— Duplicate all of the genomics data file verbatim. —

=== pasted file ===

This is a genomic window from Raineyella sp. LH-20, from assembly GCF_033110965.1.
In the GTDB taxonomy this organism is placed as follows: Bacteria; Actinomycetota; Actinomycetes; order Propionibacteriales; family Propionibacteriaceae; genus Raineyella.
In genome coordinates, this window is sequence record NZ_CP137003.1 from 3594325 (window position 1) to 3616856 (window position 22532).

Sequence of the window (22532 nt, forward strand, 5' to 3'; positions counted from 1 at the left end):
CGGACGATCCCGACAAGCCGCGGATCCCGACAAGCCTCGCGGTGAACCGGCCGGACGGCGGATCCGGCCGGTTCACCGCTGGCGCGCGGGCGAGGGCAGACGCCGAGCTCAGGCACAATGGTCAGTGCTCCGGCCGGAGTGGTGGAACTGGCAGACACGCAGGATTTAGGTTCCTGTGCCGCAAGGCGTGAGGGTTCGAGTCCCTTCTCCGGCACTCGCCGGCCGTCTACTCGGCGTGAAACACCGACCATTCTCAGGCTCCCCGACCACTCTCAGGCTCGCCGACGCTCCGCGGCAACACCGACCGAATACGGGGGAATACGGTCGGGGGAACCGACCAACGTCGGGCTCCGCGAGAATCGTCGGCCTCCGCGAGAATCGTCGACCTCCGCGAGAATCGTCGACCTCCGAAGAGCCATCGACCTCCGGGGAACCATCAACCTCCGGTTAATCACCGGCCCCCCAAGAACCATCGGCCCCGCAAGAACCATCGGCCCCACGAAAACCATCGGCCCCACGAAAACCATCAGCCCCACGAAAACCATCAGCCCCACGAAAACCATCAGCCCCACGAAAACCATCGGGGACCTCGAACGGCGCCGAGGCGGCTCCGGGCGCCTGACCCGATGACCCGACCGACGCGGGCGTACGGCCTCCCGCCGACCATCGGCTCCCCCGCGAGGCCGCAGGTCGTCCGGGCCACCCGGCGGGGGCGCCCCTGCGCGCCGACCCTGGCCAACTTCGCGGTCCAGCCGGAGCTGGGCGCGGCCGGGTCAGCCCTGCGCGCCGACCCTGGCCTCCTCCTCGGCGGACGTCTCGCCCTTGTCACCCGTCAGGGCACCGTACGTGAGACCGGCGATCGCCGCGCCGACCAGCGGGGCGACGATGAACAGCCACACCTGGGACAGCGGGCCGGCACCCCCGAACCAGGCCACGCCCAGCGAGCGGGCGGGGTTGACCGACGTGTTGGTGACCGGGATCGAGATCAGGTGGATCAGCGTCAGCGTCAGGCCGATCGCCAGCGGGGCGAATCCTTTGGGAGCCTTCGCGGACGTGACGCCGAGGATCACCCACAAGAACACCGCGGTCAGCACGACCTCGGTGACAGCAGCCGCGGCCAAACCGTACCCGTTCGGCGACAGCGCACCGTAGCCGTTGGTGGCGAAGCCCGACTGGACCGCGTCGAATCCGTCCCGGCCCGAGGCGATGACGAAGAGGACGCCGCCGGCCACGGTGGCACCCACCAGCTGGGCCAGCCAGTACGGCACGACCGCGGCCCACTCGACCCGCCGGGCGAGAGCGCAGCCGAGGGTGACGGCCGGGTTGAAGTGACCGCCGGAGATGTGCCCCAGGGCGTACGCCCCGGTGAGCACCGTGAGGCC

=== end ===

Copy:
This is a genomic window from Raineyella sp. LH-20, from assembly GCF_033110965.1.
In the GTDB taxonomy this organism is placed as follows: Bacteria; Actinomycetota; Actinomycetes; order Propionibacteriales; family Propionibacteriaceae; genus Raineyella.
In genome coordinates, this window is sequence record NZ_CP137003.1 from 3594325 (window position 1) to 3616856 (window position 22532).

Sequence of the window (22532 nt, forward strand, 5' to 3'; positions counted from 1 at the left end):
CGGACGATCCCGACAAGCCGCGGATCCCGACAAGCCTCGCGGTGAACCGGCCGGACGGCGGATCCGGCCGGTTCACCGCTGGCGCGCGGGCGAGGGCAGACGCCGAGCTCAGGCACAATGGTCAGTGCTCCGGCCGGAGTGGTGGAACTGGCAGACACGCAGGATTTAGGTTCCTGTGCCGCAAGGCGTGAGGGTTCGAGTCCCTTCTCCGGCACTCGCCGGCCGTCTACTCGGCGTGAAACACCGACCATTCTCAGGCTCCCCGACCACTCTCAGGCTCGCCGACGCTCCGCGGCAACACCGACCGAATACGGGGGAATACGGTCGGGGGAACCGACCAACGTCGGGCTCCGCGAGAATCGTCGGCCTCCGCGAGAATCGTCGACCTCCGCGAGAATCGTCGACCTCCGAAGAGCCATCGACCTCCGGGGAACCATCAACCTCCGGTTAATCACCGGCCCCCCAAGAACCATCGGCCCCGCAAGAACCATCGGCCCCACGAAAACCATCGGCCCCACGAAAACCATCAGCCCCACGAAAACCATCAGCCCCACGAAAACCATCAGCCCCACGAAAACCATCGGGGACCTCGAACGGCGCCGAGGCGGCTCCGGGCGCCTGACCCGATGACCCGACCGACGCGGGCGTACGGCCTCCCGCCGACCATCGGCTCCCCCGCGAGGCCGCAGGTCGTCCGGGCCACCCGGCGGGGGCGCCCCTGCGCGCCGACCCTGGCCAACTTCGCGGTCCAGCCGGAGCTGGGCGCGGCCGGGTCAGCCCTGCGCGCCGACCCTGGCCTCCTCCTCGGCGGACGTCTCGCCCTTGTCACCCGTCAGGGCACCGTACGTGAGACCGGCGATCGCCGCGCCGACCAGCGGGGCGACGATGAACAGCCACACCTGGGACAGCGGGCCGGCACCCCCGAACCAGGCCACGCCCAGCGAGCGGGCGGGGTTGACCGACGTGTTGGTGACCGGGATCGAGATCAGGTGGATCAGCGTCAGCGTCAGGCCGATCGCCAGCGGGGCGAATCCTTTGGGAGCCTTCGCGGACGTGACGCCGAGGATCACCCACAAGAACACCGCGGTCAGCACGACCTCGGTGACAGCAGCCGCGGCCAAACCGTACCCGTTCGGCGACAGCGCACCGTAGCCGTTGGTGGCGAAGCCCGACTGGACCGCGTCGAATCCGTCCCGGCCCGAGGCGATGACGAAGAGGACGCCGCCGGCCACGGTGGCACCCACCAGCTGGGCCAGCCAGTACGGCACGACCGCGGCCCACTCGACCCGCCGGGCGAGAGCGCAGCCGAGGGTGACGGCCGGGTTGAAGTGACCGCCGGAGATGTGCCCCAGGGCGTACGCCCCGGTGAGCACCGTGAGGCC